• Short, punchy, emotive sentences.
    • Deliver the conflict, make the reader beg to see if it is resolved.
  1.  Always leave the reader wanting more. Closing with particular questions is a good way to leave a description open ended. e.g. “Will Lassie get help in time? Or will little Tommy be left alone in the dark forever?” You can also use this as a tagline on your front cover to catch a reader’s attention.

These are but a few helpful ideas to get your thoughts of your own Book Description flowing. It can be painful and time consuming activity but it’s worth taking the time to get it right as this section is the first example of your writing that readers will encounter. You need to get them interested!

Writing Book Descriptions isn’t an exact science, there is no magic formula that will work every time, but using them as a marketing tool can help attract your readers. The most important thing to remember? You can always rewrite and change it up until you find what works for you and your story!

For more information on crafting Book Descriptions the below is some helpful links and testimonials:

http://catherineryanhoward.com/2012/10/05/the-11-ingredients-of-a-sizzling-book-description/

http://thefutureofink.com/kindle-books-sales-tool/

https://www.createspace.com/en/community/docs/DOC-1462

http://www.digitalbookworld.com/2011/best-practices-for-amazon-ebook-sales/

What have you found works well in a Books Description? As a reader and consumer what turns you off about Book Descriptions when you are shopping?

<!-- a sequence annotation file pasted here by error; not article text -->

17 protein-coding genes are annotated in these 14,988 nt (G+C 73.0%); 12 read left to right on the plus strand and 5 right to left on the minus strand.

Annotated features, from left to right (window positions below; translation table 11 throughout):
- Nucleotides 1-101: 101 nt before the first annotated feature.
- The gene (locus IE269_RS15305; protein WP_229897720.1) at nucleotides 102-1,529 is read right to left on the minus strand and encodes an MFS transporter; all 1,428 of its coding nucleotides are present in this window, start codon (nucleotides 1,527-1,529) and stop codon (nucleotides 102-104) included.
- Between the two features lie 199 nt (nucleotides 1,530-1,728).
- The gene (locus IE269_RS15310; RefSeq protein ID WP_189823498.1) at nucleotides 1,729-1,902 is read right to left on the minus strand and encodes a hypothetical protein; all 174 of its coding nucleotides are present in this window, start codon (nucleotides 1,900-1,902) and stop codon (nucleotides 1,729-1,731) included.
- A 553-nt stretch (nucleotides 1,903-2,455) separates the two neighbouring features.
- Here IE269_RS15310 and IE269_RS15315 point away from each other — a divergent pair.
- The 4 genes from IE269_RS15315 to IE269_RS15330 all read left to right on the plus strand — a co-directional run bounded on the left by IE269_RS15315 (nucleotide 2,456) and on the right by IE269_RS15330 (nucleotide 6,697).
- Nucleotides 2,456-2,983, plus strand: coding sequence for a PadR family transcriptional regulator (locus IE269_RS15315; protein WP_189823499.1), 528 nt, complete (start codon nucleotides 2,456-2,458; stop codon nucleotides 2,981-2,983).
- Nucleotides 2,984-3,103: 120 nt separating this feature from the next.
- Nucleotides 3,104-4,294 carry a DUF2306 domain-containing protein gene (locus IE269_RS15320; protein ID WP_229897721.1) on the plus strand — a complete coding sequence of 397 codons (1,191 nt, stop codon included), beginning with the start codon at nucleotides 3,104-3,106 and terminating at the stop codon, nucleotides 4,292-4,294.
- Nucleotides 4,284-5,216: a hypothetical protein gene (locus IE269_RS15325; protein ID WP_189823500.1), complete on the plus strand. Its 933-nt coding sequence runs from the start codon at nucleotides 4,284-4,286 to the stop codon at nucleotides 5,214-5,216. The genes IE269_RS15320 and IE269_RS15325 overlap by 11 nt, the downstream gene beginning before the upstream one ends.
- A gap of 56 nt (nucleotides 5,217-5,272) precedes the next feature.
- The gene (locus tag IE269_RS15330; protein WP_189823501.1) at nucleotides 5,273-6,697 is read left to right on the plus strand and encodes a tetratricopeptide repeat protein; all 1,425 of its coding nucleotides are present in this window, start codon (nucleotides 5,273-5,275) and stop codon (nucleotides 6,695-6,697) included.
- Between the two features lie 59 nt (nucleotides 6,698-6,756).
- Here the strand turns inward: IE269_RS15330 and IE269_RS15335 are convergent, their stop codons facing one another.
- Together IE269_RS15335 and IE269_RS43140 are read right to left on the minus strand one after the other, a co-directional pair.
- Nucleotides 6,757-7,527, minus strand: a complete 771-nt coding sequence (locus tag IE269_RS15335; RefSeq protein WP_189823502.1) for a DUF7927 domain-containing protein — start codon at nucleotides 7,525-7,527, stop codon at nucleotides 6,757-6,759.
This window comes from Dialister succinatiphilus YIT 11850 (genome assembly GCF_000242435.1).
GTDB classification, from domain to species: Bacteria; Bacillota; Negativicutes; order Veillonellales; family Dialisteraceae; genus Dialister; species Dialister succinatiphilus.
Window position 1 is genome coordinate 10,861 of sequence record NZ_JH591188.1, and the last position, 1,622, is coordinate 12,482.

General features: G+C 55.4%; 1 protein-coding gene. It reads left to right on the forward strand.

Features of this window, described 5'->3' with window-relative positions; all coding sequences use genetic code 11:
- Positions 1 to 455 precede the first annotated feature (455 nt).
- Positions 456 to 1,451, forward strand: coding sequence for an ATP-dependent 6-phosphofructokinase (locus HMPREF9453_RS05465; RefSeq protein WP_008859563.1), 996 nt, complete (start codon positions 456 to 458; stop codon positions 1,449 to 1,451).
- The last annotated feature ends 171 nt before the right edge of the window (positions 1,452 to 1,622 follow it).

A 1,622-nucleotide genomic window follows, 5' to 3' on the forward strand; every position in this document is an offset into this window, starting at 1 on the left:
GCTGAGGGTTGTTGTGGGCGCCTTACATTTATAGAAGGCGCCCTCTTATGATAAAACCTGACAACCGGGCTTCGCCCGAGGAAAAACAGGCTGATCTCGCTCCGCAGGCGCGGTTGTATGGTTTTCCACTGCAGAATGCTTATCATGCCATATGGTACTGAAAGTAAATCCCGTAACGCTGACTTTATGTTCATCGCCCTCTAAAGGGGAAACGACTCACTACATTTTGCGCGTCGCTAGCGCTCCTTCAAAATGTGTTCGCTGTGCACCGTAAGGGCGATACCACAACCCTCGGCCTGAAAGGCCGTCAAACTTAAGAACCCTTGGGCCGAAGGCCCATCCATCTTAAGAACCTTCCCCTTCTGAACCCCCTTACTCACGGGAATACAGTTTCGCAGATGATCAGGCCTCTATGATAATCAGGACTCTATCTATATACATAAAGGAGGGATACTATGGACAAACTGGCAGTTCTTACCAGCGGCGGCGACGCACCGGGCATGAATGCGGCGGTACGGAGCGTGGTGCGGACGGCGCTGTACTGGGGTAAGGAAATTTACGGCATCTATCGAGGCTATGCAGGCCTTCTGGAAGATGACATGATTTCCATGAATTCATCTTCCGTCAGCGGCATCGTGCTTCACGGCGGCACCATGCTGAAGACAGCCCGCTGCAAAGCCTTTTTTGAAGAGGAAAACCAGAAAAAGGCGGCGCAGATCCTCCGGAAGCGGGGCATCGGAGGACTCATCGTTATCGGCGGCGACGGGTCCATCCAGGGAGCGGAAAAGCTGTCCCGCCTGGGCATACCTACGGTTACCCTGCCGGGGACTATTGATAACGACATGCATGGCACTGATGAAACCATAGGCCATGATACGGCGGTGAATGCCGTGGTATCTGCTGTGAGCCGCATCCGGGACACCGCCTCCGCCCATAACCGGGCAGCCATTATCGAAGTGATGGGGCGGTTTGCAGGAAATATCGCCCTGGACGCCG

Should you have your character on your book cover?

GMYbu1C3IpaZ9psTRe20rv2L9YZBz3bRVzY_PfnQnFgThe biggest and most frequent misstep made by self publishers is not researching current marketing trends before selecting a cover for their book. They might have written the Book of the Year but no one is going to look at it if its cover isn’t telling the right story, or worse telling too much of it. As writers we get a very firm idea in our heads about what our protagonists look like so we often try and recreate that image when it comes to designing the cover. Unfortunately how you see your character isn’t necessarily going to be how a reader sees them and this can be a major turn off. Knowing what your genre is and listening to your designer might just be the thing that plucks your book out of obscurity.

Why We Love That Face

It’s a fact humans will always be drawn to other humans. We search out faces instinctively so having a person on your book can have its advantages. The temptation is there because not only are we attracted to them but also it can convey a relationship, depending on what they are doing. This is why you see men and women on Romance covers looking at each other longingly. When H.M Ward was a guest on this blog we learnt about her personal experiences designing covers for her Romance novels. She shared about making her covers identifiable to Romance genre readers and not to cater to her own creative preference. After she did this her sales jumped so dramatically she now frequently sits in the New York Times Best Sellers Lists.

Aside from Romance you will see characters on the covers of a lot of Fantasy or Speculative Fiction. The practical reason being that many characters are sub-human and a character with a unique appearance is memorable to readers. Young Adult novels use characters on covers frequently but once again be careful of the genre trends. Lauren Kate’s Fallen cover has her main character, Lucinda Price, in a suitable gothic back drop to represent its paranormal fantasy themes.